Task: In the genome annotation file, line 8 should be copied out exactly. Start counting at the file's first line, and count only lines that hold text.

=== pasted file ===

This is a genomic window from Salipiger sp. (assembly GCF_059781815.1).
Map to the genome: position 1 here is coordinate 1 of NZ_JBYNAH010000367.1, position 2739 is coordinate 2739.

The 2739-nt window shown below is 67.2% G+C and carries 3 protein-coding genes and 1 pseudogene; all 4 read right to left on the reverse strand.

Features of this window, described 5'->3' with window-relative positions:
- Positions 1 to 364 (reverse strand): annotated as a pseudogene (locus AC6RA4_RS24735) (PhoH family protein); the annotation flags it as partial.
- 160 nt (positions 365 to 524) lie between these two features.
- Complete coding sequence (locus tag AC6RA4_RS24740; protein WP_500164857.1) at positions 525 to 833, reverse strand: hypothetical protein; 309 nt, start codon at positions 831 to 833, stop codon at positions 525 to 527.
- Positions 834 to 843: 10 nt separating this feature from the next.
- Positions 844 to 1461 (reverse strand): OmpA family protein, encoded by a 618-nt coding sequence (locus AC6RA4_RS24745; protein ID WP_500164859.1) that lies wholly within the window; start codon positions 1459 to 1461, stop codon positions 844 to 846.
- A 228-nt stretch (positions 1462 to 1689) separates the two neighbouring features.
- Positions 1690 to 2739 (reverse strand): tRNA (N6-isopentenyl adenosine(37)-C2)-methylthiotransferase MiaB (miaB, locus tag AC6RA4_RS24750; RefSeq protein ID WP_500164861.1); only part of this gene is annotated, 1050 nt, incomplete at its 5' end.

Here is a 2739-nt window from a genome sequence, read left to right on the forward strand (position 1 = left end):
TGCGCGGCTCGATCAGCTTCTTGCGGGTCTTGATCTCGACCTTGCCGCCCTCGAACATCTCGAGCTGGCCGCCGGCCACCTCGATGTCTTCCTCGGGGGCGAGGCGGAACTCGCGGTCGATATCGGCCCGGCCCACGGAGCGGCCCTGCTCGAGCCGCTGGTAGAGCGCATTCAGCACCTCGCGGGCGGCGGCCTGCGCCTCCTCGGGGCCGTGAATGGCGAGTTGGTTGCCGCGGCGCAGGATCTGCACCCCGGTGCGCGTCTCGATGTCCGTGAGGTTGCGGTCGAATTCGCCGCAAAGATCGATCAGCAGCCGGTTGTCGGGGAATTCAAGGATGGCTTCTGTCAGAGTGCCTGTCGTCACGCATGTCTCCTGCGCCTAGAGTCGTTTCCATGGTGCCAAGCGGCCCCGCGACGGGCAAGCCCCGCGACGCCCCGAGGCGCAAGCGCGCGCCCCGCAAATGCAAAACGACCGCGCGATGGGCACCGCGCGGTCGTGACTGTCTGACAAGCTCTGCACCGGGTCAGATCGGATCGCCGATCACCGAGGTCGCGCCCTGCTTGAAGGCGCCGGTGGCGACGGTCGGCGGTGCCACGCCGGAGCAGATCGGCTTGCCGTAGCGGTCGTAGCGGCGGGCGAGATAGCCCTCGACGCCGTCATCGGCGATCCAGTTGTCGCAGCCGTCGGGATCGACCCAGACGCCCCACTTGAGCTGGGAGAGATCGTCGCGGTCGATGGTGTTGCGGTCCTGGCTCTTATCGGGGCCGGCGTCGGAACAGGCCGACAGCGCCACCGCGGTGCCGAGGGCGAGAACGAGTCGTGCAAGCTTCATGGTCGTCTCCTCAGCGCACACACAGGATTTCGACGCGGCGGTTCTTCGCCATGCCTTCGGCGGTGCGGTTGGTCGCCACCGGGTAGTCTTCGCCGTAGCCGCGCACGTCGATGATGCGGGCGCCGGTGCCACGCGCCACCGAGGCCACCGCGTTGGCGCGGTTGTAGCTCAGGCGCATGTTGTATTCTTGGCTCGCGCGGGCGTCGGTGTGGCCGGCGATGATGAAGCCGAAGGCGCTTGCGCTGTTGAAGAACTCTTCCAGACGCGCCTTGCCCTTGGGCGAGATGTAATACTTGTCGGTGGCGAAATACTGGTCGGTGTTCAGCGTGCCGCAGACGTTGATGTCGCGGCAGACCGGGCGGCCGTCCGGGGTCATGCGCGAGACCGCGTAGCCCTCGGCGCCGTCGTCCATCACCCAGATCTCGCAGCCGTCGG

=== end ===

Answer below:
- Positions 834 to 843: 10 nt separating this feature from the next.